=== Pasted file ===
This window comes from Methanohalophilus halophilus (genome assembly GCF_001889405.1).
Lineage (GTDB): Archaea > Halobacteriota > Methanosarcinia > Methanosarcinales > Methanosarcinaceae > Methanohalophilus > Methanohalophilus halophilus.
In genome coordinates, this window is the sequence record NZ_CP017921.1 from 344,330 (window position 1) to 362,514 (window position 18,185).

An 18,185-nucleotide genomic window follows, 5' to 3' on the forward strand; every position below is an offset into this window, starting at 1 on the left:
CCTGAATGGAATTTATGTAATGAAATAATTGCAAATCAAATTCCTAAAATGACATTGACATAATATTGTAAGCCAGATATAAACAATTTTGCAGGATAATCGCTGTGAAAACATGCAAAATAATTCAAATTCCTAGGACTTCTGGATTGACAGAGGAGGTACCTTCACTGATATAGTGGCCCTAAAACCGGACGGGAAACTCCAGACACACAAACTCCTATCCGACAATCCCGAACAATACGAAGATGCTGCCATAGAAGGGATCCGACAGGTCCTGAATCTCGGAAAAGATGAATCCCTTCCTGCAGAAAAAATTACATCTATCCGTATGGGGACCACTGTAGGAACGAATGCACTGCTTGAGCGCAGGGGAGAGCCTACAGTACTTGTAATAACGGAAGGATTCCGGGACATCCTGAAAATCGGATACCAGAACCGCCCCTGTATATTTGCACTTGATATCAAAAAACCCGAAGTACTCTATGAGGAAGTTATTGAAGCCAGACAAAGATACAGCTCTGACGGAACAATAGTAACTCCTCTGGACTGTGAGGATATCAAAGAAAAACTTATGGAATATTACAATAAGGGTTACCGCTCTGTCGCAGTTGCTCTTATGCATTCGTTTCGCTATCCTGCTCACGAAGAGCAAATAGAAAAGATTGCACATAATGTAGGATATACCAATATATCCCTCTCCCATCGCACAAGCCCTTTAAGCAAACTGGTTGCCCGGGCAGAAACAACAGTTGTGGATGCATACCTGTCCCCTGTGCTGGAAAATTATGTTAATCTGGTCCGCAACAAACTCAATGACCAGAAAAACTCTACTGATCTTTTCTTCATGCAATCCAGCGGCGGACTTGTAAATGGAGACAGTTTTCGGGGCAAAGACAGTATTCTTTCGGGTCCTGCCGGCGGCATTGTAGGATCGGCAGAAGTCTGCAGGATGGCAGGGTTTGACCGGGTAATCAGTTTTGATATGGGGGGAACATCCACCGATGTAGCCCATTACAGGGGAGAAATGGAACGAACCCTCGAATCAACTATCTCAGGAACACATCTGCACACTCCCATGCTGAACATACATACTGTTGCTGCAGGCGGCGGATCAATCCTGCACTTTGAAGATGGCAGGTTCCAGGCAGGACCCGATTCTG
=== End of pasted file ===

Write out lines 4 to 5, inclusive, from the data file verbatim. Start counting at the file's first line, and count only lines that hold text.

An 18,185-nucleotide genomic window follows, 5' to 3' on the forward strand; every position below is an offset into this window, starting at 1 on the left:
CCTGAATGGAATTTATGTAATGAAATAATTGCAAATCAAATTCCTAAAATGACATTGACATAATATTGTAAGCCAGATATAAACAATTTTGCAGGATAATCGCTGTGAAAACATGCAAAATAATTCAAATTCCTAGGACTTCTGGATTGACAGAGGAGGTACCTTCACTGATATAGTGGCCCTAAAACCGGACGGGAAACTCCAGACACACAAACTCCTATCCGACAATCCCGAACAATACGAAGATGCTGCCATAGAAGGGATCCGACAGGTCCTGAATCTCGGAAAAGATGAATCCCTTCCTGCAGAAAAAATTACATCTATCCGTATGGGGACCACTGTAGGAACGAATGCACTGCTTGAGCGCAGGGGAGAGCCTACAGTACTTGTAATAACGGAAGGATTCCGGGACATCCTGAAAATCGGATACCAGAACCGCCCCTGTATATTTGCACTTGATATCAAAAAACCCGAAGTACTCTATGAGGAAGTTATTGAAGCCAGACAAAGATACAGCTCTGACGGAACAATAGTAACTCCTCTGGACTGTGAGGATATCAAAGAAAAACTTATGGAATATTACAATAAGGGTTACCGCTCTGTCGCAGTTGCTCTTATGCATTCGTTTCGCTATCCTGCTCACGAAGAGCAAATAGAAAAGATTGCACATAATGTAGGATATACCAATATATCCCTCTCCCATCGCACAAGCCCTTTAAGCAAACTGGTTGCCCGGGCAGAAACAACAGTTGTGGATGCATACCTGTCCCCTGTGCTGGAAAATTATGTTAATCTGGTCCGCAACAAACTCAATGACCAGAAAAACTCTACTGATCTTTTCTTCATGCAATCCAGCGGCGGACTTGTAAATGGAGACAGTTTTCGGGGCAAAGACAGTATTCTTTCGGGTCCTGCCGGCGGCATTGTAGGATCGGCAGAAGTCTGCAGGATGGCAGGGTTTGACCGGGTAATCAGTTTTGATATGGGGGGAACATCCACCGATGTAGCCCATTACAGGGGAGAAATGGAACGAACCCTCGAATCAACTATCTCAGGAACACATCTGCACACTCCCATGCTGAACATACATACTGTTGCTGCAGGCGGCGGATCAATCCTGCACTTTGAAGATGGCAGGTTCCAGGCAGGACCCGATTCTG